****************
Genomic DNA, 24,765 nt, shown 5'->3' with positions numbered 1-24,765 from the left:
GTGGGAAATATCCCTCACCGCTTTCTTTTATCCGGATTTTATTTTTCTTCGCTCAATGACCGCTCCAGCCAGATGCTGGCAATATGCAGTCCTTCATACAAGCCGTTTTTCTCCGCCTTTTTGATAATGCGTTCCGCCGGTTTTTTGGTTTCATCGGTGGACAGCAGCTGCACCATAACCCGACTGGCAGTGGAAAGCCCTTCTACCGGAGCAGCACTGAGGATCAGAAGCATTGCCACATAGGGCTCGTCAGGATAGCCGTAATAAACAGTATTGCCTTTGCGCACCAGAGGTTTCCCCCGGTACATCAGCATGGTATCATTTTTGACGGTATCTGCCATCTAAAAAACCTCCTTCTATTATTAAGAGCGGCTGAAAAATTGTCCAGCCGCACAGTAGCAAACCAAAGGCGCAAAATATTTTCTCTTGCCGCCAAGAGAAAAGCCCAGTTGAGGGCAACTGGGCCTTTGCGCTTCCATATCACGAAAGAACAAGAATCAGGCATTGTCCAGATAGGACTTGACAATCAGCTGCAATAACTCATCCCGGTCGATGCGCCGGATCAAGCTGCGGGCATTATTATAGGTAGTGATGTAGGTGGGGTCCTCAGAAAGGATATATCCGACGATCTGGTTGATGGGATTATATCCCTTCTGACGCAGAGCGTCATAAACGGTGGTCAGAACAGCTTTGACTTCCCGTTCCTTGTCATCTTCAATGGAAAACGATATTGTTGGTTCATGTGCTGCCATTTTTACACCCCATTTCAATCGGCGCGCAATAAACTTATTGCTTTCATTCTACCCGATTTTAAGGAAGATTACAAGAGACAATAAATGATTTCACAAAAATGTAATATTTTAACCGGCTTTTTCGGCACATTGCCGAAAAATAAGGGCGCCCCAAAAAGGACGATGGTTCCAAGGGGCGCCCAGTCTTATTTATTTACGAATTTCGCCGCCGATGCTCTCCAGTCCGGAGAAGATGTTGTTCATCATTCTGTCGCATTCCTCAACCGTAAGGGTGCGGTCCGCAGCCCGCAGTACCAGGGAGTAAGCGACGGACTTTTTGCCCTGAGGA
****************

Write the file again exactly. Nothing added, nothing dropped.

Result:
Genomic DNA, 24,765 nt, shown 5'->3' with positions numbered 1-24,765 from the left:
GTGGGAAATATCCCTCACCGCTTTCTTTTATCCGGATTTTATTTTTCTTCGCTCAATGACCGCTCCAGCCAGATGCTGGCAATATGCAGTCCTTCATACAAGCCGTTTTTCTCCGCCTTTTTGATAATGCGTTCCGCCGGTTTTTTGGTTTCATCGGTGGACAGCAGCTGCACCATAACCCGACTGGCAGTGGAAAGCCCTTCTACCGGAGCAGCACTGAGGATCAGAAGCATTGCCACATAGGGCTCGTCAGGATAGCCGTAATAAACAGTATTGCCTTTGCGCACCAGAGGTTTCCCCCGGTACATCAGCATGGTATCATTTTTGACGGTATCTGCCATCTAAAAAACCTCCTTCTATTATTAAGAGCGGCTGAAAAATTGTCCAGCCGCACAGTAGCAAACCAAAGGCGCAAAATATTTTCTCTTGCCGCCAAGAGAAAAGCCCAGTTGAGGGCAACTGGGCCTTTGCGCTTCCATATCACGAAAGAACAAGAATCAGGCATTGTCCAGATAGGACTTGACAATCAGCTGCAATAACTCATCCCGGTCGATGCGCCGGATCAAGCTGCGGGCATTATTATAGGTAGTGATGTAGGTGGGGTCCTCAGAAAGGATATATCCGACGATCTGGTTGATGGGATTATATCCCTTCTGACGCAGAGCGTCATAAACGGTGGTCAGAACAGCTTTGACTTCCCGTTCCTTGTCATCTTCAATGGAAAACGATATTGTTGGTTCATGTGCTGCCATTTTTACACCCCATTTCAATCGGCGCGCAATAAACTTATTGCTTTCATTCTACCCGATTTTAAGGAAGATTACAAGAGACAATAAATGATTTCACAAAAATGTAATATTTTAACCGGCTTTTTCGGCACATTGCCGAAAAATAAGGGCGCCCCAAAAAGGACGATGGTTCCAAGGGGCGCCCAGTCTTATTTATTTACGAATTTCGCCGCCGATGCTCTCCAGTCCGGAGAAGATGTTGTTCATCATTCTGTCGCATTCCTCAACCGTAAGGGTGCGGTCCGCAGCCCGCAGTACCAGGGAGTAAGCGACGGACTTTTTGCCCTGAGGA